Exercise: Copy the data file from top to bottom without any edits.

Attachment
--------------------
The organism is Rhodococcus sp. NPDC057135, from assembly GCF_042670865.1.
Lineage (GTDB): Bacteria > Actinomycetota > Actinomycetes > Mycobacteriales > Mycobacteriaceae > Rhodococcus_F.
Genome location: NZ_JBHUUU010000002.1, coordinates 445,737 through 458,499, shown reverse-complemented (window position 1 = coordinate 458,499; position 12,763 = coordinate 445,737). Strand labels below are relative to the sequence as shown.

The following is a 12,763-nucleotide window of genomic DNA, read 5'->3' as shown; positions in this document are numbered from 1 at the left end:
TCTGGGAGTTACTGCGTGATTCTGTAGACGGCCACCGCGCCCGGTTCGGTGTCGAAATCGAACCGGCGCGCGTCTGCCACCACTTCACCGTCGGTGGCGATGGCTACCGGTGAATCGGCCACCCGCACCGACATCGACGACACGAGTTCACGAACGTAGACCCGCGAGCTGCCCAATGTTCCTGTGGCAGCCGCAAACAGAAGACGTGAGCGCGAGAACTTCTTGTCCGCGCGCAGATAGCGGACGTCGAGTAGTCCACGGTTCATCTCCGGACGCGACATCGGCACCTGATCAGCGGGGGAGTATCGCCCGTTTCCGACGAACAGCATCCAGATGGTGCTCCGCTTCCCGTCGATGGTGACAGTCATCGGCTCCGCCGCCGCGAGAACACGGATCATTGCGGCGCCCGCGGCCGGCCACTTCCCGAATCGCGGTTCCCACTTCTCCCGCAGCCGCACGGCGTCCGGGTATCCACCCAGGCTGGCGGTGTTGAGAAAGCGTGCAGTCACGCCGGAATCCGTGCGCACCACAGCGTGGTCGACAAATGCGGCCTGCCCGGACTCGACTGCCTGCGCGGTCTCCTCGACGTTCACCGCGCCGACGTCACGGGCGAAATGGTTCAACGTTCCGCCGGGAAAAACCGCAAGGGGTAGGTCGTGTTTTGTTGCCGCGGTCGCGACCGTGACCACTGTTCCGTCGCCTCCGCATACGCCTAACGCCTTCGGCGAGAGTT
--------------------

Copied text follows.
The organism is Rhodococcus sp. NPDC057135, from assembly GCF_042670865.1.
Lineage (GTDB): Bacteria > Actinomycetota > Actinomycetes > Mycobacteriales > Mycobacteriaceae > Rhodococcus_F.
Genome location: NZ_JBHUUU010000002.1, coordinates 445,737 through 458,499, shown reverse-complemented (window position 1 = coordinate 458,499; position 12,763 = coordinate 445,737). Strand labels below are relative to the sequence as shown.

The following is a 12,763-nucleotide window of genomic DNA, read 5'->3' as shown; positions in this document are numbered from 1 at the left end:
TCTGGGAGTTACTGCGTGATTCTGTAGACGGCCACCGCGCCCGGTTCGGTGTCGAAATCGAACCGGCGCGCGTCTGCCACCACTTCACCGTCGGTGGCGATGGCTACCGGTGAATCGGCCACCCGCACCGACATCGACGACACGAGTTCACGAACGTAGACCCGCGAGCTGCCCAATGTTCCTGTGGCAGCCGCAAACAGAAGACGTGAGCGCGAGAACTTCTTGTCCGCGCGCAGATAGCGGACGTCGAGTAGTCCACGGTTCATCTCCGGACGCGACATCGGCACCTGATCAGCGGGGGAGTATCGCCCGTTTCCGACGAACAGCATCCAGATGGTGCTCCGCTTCCCGTCGATGGTGACAGTCATCGGCTCCGCCGCCGCGAGAACACGGATCATTGCGGCGCCCGCGGCCGGCCACTTCCCGAATCGCGGTTCCCACTTCTCCCGCAGCCGCACGGCGTCCGGGTATCCACCCAGGCTGGCGGTGTTGAGAAAGCGTGCAGTCACGCCGGAATCCGTGCGCACCACAGCGTGGTCGACAAATGCGGCCTGCCCGGACTCGACTGCCTGCGCGGTCTCCTCGACGTTCACCGCGCCGACGTCACGGGCGAAATGGTTCAACGTTCCGCCGGGAAAAACCGCAAGGGGTAGGTCGTGTTTTGTTGCCGCGGTCGCGACCGTGACCACTGTTCCGTCGCCTCCGCATACGCCTAACGCCTTCGGCGAGAGTT